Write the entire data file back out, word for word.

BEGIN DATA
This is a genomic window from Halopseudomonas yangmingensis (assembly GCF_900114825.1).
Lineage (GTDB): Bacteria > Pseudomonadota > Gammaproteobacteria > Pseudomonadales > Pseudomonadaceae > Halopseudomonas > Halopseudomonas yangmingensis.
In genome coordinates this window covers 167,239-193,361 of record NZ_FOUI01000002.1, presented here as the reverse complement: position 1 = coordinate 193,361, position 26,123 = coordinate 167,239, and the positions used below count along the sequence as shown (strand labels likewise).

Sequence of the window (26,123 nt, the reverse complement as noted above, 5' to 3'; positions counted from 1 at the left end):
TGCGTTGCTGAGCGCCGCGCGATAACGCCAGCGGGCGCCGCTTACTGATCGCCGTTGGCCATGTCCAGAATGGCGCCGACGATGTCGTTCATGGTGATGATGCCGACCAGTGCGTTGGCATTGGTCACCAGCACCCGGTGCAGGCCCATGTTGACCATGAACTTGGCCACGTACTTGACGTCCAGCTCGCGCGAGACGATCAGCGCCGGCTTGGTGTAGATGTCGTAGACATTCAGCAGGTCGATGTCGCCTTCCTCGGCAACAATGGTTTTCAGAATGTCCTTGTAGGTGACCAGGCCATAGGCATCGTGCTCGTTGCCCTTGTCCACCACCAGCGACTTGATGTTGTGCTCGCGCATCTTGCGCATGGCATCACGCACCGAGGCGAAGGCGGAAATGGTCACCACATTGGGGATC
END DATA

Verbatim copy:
This is a genomic window from Halopseudomonas yangmingensis (assembly GCF_900114825.1).
Lineage (GTDB): Bacteria > Pseudomonadota > Gammaproteobacteria > Pseudomonadales > Pseudomonadaceae > Halopseudomonas > Halopseudomonas yangmingensis.
In genome coordinates this window covers 167,239-193,361 of record NZ_FOUI01000002.1, presented here as the reverse complement: position 1 = coordinate 193,361, position 26,123 = coordinate 167,239, and the positions used below count along the sequence as shown (strand labels likewise).

Sequence of the window (26,123 nt, the reverse complement as noted above, 5' to 3'; positions counted from 1 at the left end):
TGCGTTGCTGAGCGCCGCGCGATAACGCCAGCGGGCGCCGCTTACTGATCGCCGTTGGCCATGTCCAGAATGGCGCCGACGATGTCGTTCATGGTGATGATGCCGACCAGTGCGTTGGCATTGGTCACCAGCACCCGGTGCAGGCCCATGTTGACCATGAACTTGGCCACGTACTTGACGTCCAGCTCGCGCGAGACGATCAGCGCCGGCTTGGTGTAGATGTCGTAGACATTCAGCAGGTCGATGTCGCCTTCCTCGGCAACAATGGTTTTCAGAATGTCCTTGTAGGTGACCAGGCCATAGGCATCGTGCTCGTTGCCCTTGTCCACCACCAGCGACTTGATGTTGTGCTCGCGCATCTTGCGCATGGCATCACGCACCGAGGCGAAGGCGGAAATGGTCACCACATTGGGGATC